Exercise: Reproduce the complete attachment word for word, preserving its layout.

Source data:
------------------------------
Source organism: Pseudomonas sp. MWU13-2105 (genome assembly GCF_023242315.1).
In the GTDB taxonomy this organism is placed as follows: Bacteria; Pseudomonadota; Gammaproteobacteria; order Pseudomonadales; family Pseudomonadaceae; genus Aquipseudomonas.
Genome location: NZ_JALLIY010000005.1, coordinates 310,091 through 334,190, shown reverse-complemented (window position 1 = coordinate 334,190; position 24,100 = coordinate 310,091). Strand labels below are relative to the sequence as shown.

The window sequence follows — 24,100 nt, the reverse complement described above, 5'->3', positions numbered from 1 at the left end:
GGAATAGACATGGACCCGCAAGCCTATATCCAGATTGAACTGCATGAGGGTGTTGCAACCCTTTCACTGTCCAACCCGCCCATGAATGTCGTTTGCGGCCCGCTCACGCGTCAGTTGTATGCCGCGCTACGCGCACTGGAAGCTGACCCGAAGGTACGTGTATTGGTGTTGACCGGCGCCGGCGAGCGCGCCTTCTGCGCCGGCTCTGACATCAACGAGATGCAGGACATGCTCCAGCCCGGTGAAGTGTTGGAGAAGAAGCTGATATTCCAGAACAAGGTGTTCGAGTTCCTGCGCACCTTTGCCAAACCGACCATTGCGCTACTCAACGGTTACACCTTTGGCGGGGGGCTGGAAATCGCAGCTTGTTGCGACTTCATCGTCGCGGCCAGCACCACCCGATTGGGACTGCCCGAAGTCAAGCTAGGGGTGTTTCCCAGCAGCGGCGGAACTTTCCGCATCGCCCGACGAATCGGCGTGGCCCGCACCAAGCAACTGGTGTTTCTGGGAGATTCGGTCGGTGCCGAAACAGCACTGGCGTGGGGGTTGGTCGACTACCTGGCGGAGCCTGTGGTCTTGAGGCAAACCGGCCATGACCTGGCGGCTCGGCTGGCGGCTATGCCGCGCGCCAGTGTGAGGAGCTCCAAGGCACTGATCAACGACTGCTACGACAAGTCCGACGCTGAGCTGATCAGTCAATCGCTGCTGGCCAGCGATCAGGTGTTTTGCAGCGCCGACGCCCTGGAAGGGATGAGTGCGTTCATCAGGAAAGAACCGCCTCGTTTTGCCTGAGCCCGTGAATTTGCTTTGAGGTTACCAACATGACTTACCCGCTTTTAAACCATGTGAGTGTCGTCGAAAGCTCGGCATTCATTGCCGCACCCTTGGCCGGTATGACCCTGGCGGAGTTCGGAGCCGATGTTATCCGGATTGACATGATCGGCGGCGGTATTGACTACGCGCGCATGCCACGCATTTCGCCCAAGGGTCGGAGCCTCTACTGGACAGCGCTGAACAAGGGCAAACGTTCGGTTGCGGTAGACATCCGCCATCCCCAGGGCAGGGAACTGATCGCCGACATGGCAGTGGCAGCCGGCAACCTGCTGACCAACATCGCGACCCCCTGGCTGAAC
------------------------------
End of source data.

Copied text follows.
Source organism: Pseudomonas sp. MWU13-2105 (genome assembly GCF_023242315.1).
In the GTDB taxonomy this organism is placed as follows: Bacteria; Pseudomonadota; Gammaproteobacteria; order Pseudomonadales; family Pseudomonadaceae; genus Aquipseudomonas.
Genome location: NZ_JALLIY010000005.1, coordinates 310,091 through 334,190, shown reverse-complemented (window position 1 = coordinate 334,190; position 24,100 = coordinate 310,091). Strand labels below are relative to the sequence as shown.

The window sequence follows — 24,100 nt, the reverse complement described above, 5'->3', positions numbered from 1 at the left end:
GGAATAGACATGGACCCGCAAGCCTATATCCAGATTGAACTGCATGAGGGTGTTGCAACCCTTTCACTGTCCAACCCGCCCATGAATGTCGTTTGCGGCCCGCTCACGCGTCAGTTGTATGCCGCGCTACGCGCACTGGAAGCTGACCCGAAGGTACGTGTATTGGTGTTGACCGGCGCCGGCGAGCGCGCCTTCTGCGCCGGCTCTGACATCAACGAGATGCAGGACATGCTCCAGCCCGGTGAAGTGTTGGAGAAGAAGCTGATATTCCAGAACAAGGTGTTCGAGTTCCTGCGCACCTTTGCCAAACCGACCATTGCGCTACTCAACGGTTACACCTTTGGCGGGGGGCTGGAAATCGCAGCTTGTTGCGACTTCATCGTCGCGGCCAGCACCACCCGATTGGGACTGCCCGAAGTCAAGCTAGGGGTGTTTCCCAGCAGCGGCGGAACTTTCCGCATCGCCCGACGAATCGGCGTGGCCCGCACCAAGCAACTGGTGTTTCTGGGAGATTCGGTCGGTGCCGAAACAGCACTGGCGTGGGGGTTGGTCGACTACCTGGCGGAGCCTGTGGTCTTGAGGCAAACCGGCCATGACCTGGCGGCTCGGCTGGCGGCTATGCCGCGCGCCAGTGTGAGGAGCTCCAAGGCACTGATCAACGACTGCTACGACAAGTCCGACGCTGAGCTGATCAGTCAATCGCTGCTGGCCAGCGATCAGGTGTTTTGCAGCGCCGACGCCCTGGAAGGGATGAGTGCGTTCATCAGGAAAGAACCGCCTCGTTTTGCCTGAGCCCGTGAATTTGCTTTGAGGTTACCAACATGACTTACCCGCTTTTAAACCATGTGAGTGTCGTCGAAAGCTCGGCATTCATTGCCGCACCCTTGGCCGGTATGACCCTGGCGGAGTTCGGAGCCGATGTTATCCGGATTGACATGATCGGCGGCGGTATTGACTACGCGCGCATGCCACGCATTTCGCCCAAGGGTCGGAGCCTCTACTGGACAGCGCTGAACAAGGGCAAACGTTCGGTTGCGGTAGACATCCGCCATCCCCAGGGCAGGGAACTGATCGCCGACATGGCAGTGGCAGCCGGCAACCTGCTGACCAACATCGCGACCCCCTGGCTGAAC